Elysium : Movie Review

In 2009, producer Peter Jackson and studio Tri-Star Pictures took a chance on an up-and-coming new talent who, despite having never directed a full-length feature before, had exhibited a visionary filmmaker's eye with his short film, "Alive in Joburg." Given the opportunity to make whatever he wanted with a budget of $30-million, Neil Blomkamp came up with "District 9," a wholly original pseudo-documentary about an extraterrestrial visitation in the slums of Johannesburg, South Africa. With seamless visual effects and a scope both staggering and intimate, the picture looked every bit as costly as any number of $100-million-plus summer tentpoles; the difference was that the movie in question was not only a creative idea tackled from a fresh perspective, but it also had more on its mind than explosions and eye-candy. For Blomkamp's eagerly awaited sophomore effort, he has been handed the kind of budget he's never had before—an estimated $120-million, give or take—and a blessed R rating that is in keeping with the director's uncompromising sensibilities. Yet another science-fiction tale bred not from pre-existing material, but out of Blomkamp's and co-writer Terri Tatchell's imaginations, "Elysium" is gorgeous, sturdily paced, and involving. Like "District 9," there is a social message beneath the entertainment value. Unlike "District 9," the story and its mesmerizing settings are underexplored and its themes start to get lost as action fireworks take over in the second half.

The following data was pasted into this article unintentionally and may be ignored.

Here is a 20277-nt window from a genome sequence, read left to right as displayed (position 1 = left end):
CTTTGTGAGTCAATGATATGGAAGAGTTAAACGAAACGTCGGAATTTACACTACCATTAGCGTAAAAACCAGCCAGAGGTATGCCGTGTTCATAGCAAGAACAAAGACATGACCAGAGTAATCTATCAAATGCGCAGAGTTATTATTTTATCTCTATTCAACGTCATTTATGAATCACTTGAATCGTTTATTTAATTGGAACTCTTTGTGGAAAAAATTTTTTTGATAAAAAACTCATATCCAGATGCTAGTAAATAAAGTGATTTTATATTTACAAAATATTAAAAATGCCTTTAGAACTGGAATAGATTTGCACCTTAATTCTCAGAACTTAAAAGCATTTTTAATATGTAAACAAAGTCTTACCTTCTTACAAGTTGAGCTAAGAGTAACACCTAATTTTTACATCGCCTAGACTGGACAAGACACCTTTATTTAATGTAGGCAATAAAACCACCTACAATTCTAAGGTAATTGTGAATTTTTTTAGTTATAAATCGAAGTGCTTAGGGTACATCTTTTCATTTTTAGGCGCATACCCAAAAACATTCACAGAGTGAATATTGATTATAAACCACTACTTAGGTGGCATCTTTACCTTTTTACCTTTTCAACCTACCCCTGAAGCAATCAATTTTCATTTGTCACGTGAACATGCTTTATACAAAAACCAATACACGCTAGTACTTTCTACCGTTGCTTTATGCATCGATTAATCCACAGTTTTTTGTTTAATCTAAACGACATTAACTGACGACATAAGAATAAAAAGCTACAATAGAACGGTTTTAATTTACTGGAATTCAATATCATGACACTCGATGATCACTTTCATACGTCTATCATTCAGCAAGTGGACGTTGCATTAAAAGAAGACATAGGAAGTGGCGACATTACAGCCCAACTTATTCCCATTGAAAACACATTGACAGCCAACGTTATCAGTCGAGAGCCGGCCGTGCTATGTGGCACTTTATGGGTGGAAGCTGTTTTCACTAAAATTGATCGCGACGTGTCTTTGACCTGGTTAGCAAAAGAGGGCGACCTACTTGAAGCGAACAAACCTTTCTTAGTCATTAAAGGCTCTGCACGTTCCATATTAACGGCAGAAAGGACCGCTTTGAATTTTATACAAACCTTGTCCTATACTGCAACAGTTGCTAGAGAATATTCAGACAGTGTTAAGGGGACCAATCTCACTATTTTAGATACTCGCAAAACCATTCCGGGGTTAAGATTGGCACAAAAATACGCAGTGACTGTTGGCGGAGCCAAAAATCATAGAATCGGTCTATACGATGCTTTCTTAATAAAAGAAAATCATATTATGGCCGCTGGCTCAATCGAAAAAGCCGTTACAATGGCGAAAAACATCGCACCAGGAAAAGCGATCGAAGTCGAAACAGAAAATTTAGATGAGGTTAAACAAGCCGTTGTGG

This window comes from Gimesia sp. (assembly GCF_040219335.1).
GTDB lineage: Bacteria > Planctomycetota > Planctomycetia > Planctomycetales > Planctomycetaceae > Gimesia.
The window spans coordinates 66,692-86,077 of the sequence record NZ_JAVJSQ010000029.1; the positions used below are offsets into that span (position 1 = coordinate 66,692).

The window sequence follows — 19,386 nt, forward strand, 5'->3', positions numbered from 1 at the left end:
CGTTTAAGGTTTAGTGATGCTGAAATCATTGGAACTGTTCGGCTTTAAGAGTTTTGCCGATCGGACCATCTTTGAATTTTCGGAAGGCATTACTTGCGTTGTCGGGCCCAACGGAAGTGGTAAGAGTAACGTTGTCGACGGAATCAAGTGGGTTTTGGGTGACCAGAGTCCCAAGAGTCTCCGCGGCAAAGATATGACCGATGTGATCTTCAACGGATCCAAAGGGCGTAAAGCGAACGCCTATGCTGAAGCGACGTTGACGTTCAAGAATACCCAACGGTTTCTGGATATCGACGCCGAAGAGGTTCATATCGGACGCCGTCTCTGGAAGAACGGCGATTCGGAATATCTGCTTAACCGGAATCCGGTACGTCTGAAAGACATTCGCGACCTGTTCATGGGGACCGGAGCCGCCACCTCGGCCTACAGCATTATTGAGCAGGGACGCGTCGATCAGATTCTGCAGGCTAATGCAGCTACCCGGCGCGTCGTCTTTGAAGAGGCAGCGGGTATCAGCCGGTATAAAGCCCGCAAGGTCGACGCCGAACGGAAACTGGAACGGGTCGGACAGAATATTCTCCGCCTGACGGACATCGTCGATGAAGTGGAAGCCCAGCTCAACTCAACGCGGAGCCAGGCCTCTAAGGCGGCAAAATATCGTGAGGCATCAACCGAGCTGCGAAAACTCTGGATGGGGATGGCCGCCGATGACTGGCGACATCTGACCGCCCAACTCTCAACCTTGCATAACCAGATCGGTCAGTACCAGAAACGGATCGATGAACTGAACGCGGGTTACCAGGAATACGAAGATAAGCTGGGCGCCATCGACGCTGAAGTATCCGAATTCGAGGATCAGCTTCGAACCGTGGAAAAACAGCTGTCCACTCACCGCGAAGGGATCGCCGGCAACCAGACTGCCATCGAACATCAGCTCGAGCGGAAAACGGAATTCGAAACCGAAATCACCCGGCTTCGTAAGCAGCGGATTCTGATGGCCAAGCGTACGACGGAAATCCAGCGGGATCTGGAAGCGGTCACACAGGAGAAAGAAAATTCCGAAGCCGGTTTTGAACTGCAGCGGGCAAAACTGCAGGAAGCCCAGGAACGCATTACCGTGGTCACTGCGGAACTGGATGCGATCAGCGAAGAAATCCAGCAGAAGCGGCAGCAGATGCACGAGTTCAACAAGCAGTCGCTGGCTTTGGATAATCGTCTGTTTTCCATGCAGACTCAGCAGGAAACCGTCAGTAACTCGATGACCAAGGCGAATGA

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Author : Dustin Putman